Neither is God the actor of destruction in the Psalm or Malachi passages. Who is the destroyer? Some think it’s God. Others think it might be Satan. It could be that we destroy ourselves with our own violent destruction. The point is that the passages are often ambiguous.
Strangely, as Matthew 10 continues, Jesus immediately gives comfort to his listeners and tells them that God cares for them more than the birds of the air. God cares so much that God has counted every hair on their head. “So do not be afraid,” says Jesus, “you are of more value than many sparrows.”
Personally, I think the annihilationist view is a plausible outcome from a faithful reading of scripture. But I am not an annihilationist. I think the vast majority of scripture points to the annihilation of those aspects that block us from loving God and loving our neighbor as we love ourselves. Whatever wickedness or sin is in our bodies and souls that needs to be destroyed will be in an all consuming fire, but we will not be annihilated. The fire is not for annihilation, but for purification, as we will see below.
Acts of the Apostles – Where is Hell? What is Apocatastasis?
We need to say a brief word about the book of Acts. This book recounts the earliest preaching after the resurrection of Jesus. There are many sermons in this book and they are the first sermons ever preached by followers of Christ.
If you want to know what was important to the first followers of Christ, it’s essential to read Acts of the Apostles. But the same is true if you want to know what wasn’t essential.
Read through the Acts of the Apostles and you will never find any mention of hell. Gehenna is never mentioned by the first Christian preachers. If hell has always been such an essential element of the Christian faith, why didn’t the first Christians preach about it? Because for them belief in hell wasn’t essential.
The book of Acts does refer to the “apocatastasis,” or the “universal restoration” in 3:21. Peter delivers a sermon when he states, “Repent therefore, and turn to God so that your sins may be wiped out, so that times of refreshing may come from the presence of the Lord, and that he may send the Messiah appointed for you, that is, Jesus, who must remain in heaven until the time of universal restoration that God announced long ago through the prophets.”
This is an odd statement. None of the prophets explicitly announced universal restoration by using the phrase, but we can find hints of what Peter was referring to. For example, Isaiah 19:24-25 states, “On that day Israel will be the third with Egypt and Assyria, a blessing in the midst of the earth, whom the Lord of hosts has blessed, saying, ‘Blessed be Egypt my people, and Assyria the work of my hands, and Israel, my heritage.’”
To fully grasp how remarkable this vision is, we need to remember that “Egypt” is a major bad guy of the Old Testament. After all, it was Egypt who enslaved the Hebrew people for generations. The Egyptians didn’t believe in God and they were enemies of God’s people. The same is true of the Assyrians, who destroyed Israel and enslaved the people, spreading them throughout the Assyrian exile. It is because of the Assyrian Empire that the tribes of Israel were forever lost to history.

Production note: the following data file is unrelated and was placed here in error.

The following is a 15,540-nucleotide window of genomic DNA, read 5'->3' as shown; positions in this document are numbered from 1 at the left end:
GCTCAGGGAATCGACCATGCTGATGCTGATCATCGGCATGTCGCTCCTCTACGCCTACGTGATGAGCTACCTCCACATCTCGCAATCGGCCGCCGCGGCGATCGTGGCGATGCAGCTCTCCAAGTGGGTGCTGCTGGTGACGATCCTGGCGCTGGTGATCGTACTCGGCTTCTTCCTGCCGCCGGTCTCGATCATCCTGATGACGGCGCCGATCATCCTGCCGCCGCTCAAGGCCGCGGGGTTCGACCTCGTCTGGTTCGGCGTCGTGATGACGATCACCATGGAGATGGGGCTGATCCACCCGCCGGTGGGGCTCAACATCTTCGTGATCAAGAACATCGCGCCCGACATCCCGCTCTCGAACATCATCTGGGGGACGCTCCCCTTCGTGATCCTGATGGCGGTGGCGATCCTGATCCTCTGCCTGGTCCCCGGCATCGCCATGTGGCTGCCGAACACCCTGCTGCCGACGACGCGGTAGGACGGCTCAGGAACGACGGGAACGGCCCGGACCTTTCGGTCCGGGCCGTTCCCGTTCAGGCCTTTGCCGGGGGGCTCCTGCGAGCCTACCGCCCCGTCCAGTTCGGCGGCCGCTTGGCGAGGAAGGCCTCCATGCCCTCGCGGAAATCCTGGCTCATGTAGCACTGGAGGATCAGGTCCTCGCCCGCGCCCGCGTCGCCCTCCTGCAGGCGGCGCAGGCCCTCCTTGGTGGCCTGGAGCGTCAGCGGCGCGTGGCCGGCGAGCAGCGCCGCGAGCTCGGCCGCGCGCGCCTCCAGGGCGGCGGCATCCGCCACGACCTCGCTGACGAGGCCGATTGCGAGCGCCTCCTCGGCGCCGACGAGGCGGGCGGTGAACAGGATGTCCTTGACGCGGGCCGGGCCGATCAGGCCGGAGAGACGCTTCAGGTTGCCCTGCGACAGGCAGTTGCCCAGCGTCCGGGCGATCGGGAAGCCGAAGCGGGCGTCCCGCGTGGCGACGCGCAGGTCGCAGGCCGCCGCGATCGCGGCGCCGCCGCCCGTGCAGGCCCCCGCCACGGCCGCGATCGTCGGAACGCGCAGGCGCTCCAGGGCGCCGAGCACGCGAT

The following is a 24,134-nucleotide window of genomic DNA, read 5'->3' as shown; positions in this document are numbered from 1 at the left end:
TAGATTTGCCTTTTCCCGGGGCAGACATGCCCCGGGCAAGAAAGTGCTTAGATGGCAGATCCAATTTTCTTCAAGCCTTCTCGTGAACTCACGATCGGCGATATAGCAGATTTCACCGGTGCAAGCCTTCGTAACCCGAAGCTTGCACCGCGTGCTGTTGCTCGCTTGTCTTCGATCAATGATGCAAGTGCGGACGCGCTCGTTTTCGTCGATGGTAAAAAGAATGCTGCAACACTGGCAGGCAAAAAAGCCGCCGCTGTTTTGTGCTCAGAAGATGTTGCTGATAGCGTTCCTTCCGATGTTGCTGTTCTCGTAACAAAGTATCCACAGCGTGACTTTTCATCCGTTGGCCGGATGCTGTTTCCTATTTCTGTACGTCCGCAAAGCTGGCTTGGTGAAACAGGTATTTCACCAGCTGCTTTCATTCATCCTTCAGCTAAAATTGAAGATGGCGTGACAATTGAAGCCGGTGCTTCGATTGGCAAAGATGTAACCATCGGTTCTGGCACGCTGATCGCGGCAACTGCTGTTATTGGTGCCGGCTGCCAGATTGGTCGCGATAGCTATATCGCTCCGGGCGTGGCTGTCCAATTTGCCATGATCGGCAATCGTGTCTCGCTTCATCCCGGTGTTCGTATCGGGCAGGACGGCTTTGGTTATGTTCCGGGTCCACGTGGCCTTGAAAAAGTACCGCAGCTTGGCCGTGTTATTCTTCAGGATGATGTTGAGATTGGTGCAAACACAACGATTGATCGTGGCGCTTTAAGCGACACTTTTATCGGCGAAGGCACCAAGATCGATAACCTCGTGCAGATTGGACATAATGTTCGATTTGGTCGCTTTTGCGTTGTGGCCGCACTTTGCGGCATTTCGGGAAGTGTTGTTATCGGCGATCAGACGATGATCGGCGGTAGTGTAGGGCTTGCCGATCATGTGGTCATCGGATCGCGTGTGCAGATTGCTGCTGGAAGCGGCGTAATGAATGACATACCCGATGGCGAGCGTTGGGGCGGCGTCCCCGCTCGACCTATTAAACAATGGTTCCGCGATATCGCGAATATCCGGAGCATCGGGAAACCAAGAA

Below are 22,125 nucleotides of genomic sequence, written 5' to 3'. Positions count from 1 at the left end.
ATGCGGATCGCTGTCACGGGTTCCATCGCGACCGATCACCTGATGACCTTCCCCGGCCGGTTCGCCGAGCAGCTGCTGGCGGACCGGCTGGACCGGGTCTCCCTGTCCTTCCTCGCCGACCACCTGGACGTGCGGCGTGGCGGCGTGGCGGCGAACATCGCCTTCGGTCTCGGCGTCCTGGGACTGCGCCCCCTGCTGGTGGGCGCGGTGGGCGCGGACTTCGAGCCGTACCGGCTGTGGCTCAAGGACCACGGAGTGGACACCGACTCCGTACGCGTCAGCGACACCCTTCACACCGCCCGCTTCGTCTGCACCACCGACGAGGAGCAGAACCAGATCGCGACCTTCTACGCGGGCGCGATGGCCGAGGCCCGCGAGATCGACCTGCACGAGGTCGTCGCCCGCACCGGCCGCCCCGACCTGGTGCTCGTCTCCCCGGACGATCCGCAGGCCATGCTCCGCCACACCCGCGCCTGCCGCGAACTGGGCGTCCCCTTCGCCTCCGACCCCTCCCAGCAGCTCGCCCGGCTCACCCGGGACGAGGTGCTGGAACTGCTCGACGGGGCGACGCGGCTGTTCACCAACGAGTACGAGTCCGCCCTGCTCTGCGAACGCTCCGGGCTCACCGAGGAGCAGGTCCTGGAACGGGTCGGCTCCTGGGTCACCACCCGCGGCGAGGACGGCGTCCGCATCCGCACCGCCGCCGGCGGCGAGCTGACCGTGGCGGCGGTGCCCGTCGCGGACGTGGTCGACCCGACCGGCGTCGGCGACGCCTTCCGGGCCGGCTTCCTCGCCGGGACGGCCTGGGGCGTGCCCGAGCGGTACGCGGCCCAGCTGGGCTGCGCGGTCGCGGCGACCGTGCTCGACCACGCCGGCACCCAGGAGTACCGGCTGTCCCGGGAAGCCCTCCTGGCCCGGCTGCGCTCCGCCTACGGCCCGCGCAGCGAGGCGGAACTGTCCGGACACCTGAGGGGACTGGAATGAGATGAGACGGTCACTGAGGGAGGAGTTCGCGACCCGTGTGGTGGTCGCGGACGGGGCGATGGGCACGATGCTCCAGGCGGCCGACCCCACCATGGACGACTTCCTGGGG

And yet Isaiah 19 reveals the prophetic cycle of punishment and restoration. Egyptian violence eats itself, as the Egyptian people destroy one another, but by the end of the chapter, Isaiah proclaims that some day in the future, Egypt and Assyria will share in the great blessings of God, for even they are God’s people and the work of God’s hands.
Isaiah 25:6-10 gives an even more profound vision of the universal restoration:
On this mountain the Lord of hosts will make for all peoples
a feast of rich food, a feast of well-matured wines,
of rich food willed with marrow, of well-matured wines strained clear.
And he will destroy on this mountain
the shroud that is cast over all peoples,
the sheet that is spread over all nations;
he will swallow up death forever.
Then the Lord God will wipe away the tears from all faces,
and the disgrace of his people he will take away from all the earth,
for the Lord has spoken.
It will be said on that day,
Lo, this is our God; we have wanted for him, so that he might save us.
This is the Lord for whom we have waited;
let us be glad and rejoice in his salvation.
For the hand of the Lord will rest on this mountain.
Isaiah prophesies the day when those who were enemies are restored on God’s holy mountain, where the shroud that blinded us to seeing our shared humanity will be destroyed and we will all rejoice in God’s salvation for, as Isaiah put it in the beginning of this passage, “all peoples.”
Paul, Eternal Destruction, Redemptive Fire, and the Eschaton
Just like in Acts of the Apostles, Paul never mentions the word Gehenna or other words for hell in his letters. He does refer to “eternal destruction” in 2 Thessalonians 1:9. Modern scholars debate whether Paul wrote 2 Thessalonians, in part because its style and tone is very different from 1 Thessalonians. 2 Thessalonians is cold and gloomy, while 1 Thessalonians is warm and hopeful.
Whether Paul wrote it or not, 2 Thessalonians is in the Bible. The key question is “What does ‘eternal destruction” mean?
As we have seen, the Greek word for “eternal” means “an age.” There will be an age of destruction, but what happens after that age?
Paul gives us some clues in 1 Corinthians chapter 3:11-15. He writes: